If you are a skeerdy kat when it comes to the mkt stick to the shallow end of the pool as long as you are in the pool you'll be fine. getting in over your head does have its rewards from time to time though. I would say your best bet would be to get with someone and develop an investment strategy based on current income,risk threshold & future goals. Do Dollar cost avg and leave a MSG of "Do not disturb unless ....". then forget about it.

Phillygirl
11-12-2008, 09:37 PM
I thought it prudent just in case any lawyers lurking about :rolleyes:



I wouldn't overly worry about the taxes so much as what's there to tax or not. $1000/Mo. nontaxable vs $2500/Mo taxable disbursement , Ya know what I mean.



a Necessary evil of sorts to fully capitalize on tax advantages/consequences. Plus it may suck today but eventually comes the day you can hike to the mountaintop,plop yer but down and crack open a cool one & think "Ya know that wasn't so bad after all".

If you are a skeerdy kat when it comes to the mkt stick to the shallow end of the pool as long as you are in the pool you'll be fine. getting in over your head does have its rewards from time to time though. I would say your best bet would be to get with someone and develop an investment strategy based on current income,risk threshold & future goals. Do Dollar cost avg and leave a MSG of "Do not disturb unless ....". then forget about it.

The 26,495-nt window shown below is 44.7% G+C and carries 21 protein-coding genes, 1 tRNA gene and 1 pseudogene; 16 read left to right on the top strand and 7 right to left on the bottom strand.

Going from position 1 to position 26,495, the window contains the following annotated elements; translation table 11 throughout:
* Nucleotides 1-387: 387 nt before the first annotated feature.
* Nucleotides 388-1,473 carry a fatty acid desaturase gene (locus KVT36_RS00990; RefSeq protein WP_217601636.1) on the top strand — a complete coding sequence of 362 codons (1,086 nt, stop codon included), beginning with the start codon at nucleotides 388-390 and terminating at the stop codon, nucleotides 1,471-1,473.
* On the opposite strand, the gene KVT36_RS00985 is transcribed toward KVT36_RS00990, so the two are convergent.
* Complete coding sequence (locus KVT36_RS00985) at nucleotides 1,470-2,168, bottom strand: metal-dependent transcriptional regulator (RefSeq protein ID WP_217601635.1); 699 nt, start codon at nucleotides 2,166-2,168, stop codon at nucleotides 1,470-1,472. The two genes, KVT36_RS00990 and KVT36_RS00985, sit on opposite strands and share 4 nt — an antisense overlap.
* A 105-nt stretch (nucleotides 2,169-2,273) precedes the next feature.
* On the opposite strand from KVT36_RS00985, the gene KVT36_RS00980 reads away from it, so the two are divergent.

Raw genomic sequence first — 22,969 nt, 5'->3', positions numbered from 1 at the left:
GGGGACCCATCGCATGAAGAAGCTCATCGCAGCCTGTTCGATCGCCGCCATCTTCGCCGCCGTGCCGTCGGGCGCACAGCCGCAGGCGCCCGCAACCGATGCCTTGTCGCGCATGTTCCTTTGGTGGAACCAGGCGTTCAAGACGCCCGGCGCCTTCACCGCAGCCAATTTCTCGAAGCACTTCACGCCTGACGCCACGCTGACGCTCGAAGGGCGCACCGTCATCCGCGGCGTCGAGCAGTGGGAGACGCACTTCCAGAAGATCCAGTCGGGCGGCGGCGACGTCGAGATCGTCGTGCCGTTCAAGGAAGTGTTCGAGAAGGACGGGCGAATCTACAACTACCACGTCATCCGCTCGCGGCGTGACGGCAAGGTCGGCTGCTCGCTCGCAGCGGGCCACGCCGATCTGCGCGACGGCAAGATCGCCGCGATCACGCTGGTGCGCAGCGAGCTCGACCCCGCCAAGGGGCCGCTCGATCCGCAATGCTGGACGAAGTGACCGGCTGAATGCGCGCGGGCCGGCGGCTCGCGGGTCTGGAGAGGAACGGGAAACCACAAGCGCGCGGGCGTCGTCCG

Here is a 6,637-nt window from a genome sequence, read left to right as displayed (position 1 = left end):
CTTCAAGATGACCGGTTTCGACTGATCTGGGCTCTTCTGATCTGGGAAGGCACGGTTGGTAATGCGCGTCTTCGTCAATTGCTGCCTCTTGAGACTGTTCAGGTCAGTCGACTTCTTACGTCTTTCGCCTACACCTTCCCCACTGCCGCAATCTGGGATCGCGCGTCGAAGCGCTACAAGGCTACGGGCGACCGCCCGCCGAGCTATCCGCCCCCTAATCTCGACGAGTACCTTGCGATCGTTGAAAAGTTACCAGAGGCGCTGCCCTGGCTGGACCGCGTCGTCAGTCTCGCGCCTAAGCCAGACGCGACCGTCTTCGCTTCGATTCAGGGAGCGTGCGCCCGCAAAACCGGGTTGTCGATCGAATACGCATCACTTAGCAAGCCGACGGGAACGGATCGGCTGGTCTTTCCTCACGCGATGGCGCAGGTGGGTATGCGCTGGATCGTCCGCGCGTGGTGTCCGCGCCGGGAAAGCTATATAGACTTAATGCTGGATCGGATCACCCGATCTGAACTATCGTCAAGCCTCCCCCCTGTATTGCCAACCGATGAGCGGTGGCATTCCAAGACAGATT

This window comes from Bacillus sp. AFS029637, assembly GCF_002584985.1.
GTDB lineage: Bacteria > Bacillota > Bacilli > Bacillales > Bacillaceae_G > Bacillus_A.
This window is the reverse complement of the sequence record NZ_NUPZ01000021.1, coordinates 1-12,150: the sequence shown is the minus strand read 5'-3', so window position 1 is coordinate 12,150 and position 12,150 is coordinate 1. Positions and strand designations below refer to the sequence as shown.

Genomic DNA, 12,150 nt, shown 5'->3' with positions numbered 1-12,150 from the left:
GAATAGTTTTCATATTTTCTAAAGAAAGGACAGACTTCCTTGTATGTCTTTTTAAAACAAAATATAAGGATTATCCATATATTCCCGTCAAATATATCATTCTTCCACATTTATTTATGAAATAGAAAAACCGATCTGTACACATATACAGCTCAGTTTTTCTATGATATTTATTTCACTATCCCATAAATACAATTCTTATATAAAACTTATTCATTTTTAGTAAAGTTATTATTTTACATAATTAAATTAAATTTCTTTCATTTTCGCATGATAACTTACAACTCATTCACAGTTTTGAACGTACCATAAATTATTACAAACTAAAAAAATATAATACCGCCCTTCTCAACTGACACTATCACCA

Yes, that person is actually what led me to the tax frees. He has been handling my SEP plan for the past few years and has bugged me about actual planning. I had some money with a broker and I finally pulled the plug on him and gave that, plus some of my savings, over to the advisor. It frightened me when he looked at my stock fund and said "I can't figure out what he was doing. It doesn't look like there was any kind of strategy." Great.

But I am a scaredy cat when it comes to investing. The first time I plunked down a whole bunch of money in the stock market was August 11, 2001. We all know how that turned out a month later.

But since there does seem to be an actual strategy, as well as goals (I had to straighten him out on his theory that I would only want to spend interest and dividends and leave the principal alone when I retire) I feel a bit better.